Please use this identifier to cite or link to this item:
|Other Titles:||An Investigation of Core Competencies in Psychological Assessment: Comparing the Evaluation between Interns and Supervisors|
Department of Educational Psychology, NTNU
Psychological assessment is one of the core competencies in professional psychology and an important training domain for clinical psychologists to function well in practice. The purposes of this study were (1) to measure psychological assessment competency (PAC) for master’s level interns and (2) to investigate the current psychological assessment education and training in Taiwan. Thirty dyads of clinical psychology interns and their supervisors were recruited as participants for the study. They were assessed with a questionnaire (including the internship version of the Psychological Assessment Competency Scale (PACS-I) and other questions) at the beginning and the end of internship. The PACS-I required both interns and supervisors to evaluate the interns’ competencies in psychological assessment. The PACS-I included 15 5-point Likert scale items grouped into three domains: knowledge of psychological testing, assessment skills, and interpersonal relationship. The results indicated that interns at the beginning of the internship considered themselves having the best performance on the interpersonal relationship domain, and their performance on the other two domains would require further enhancement. At the end of the internship, interns considered themselves to have significantly improved on all three PACS-Idomains. A similar pattern was shown on supervisors’ post-internship PACS-I ratings of their interns in comparison to the pre-internship ones. To maximize the internship training effects, supervisors suggest that interns meet the following four basic competencies before entering internship: three PACS-I domains and knowledge of differential diagnosis. Due to the small sample size and most participants being recruited from the division of psychiatry in the hospital, the findings of this study may not generalize to other training sites.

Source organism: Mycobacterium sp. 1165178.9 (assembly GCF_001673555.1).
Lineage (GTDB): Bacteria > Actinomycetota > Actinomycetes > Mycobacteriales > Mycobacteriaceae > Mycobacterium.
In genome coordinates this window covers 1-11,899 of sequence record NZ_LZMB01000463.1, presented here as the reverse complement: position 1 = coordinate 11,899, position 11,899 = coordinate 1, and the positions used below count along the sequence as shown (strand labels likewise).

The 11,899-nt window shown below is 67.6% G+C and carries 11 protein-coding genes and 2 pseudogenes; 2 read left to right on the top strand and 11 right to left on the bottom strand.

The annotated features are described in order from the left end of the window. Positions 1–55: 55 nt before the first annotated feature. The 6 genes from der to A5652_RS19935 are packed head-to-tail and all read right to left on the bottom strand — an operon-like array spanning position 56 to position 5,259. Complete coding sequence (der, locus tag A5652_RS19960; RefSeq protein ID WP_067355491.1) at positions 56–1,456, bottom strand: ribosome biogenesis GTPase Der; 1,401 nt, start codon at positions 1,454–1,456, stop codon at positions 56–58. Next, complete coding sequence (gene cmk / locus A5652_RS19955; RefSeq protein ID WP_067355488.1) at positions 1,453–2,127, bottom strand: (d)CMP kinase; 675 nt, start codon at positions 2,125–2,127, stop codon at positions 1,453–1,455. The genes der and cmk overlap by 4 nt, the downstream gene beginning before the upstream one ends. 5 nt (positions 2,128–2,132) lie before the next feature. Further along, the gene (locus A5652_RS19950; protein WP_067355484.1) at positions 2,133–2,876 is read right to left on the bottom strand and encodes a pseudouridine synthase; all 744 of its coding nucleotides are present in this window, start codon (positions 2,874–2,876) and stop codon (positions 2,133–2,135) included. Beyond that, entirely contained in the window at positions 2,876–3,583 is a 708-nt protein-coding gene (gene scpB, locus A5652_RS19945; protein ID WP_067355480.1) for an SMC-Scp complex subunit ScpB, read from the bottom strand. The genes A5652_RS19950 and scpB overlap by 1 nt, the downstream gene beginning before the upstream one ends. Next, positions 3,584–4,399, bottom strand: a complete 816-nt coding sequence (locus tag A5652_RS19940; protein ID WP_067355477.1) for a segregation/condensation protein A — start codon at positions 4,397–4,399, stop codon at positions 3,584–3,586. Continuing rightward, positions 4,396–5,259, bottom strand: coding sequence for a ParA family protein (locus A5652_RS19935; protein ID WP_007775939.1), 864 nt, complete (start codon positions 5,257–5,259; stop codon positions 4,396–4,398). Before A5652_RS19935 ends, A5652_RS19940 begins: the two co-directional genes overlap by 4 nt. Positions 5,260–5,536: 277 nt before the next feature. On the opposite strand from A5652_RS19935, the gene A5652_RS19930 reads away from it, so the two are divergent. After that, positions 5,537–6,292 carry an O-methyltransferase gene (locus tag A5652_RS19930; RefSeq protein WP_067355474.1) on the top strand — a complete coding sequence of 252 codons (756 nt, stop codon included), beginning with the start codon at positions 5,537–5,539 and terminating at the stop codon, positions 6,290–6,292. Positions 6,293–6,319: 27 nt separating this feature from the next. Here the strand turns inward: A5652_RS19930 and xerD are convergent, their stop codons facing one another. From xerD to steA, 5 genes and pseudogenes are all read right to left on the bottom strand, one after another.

|Appears in Collections:||教育心理學報|
Items in DSpace are protected by copyright, with all rights reserved, unless otherwise indicated.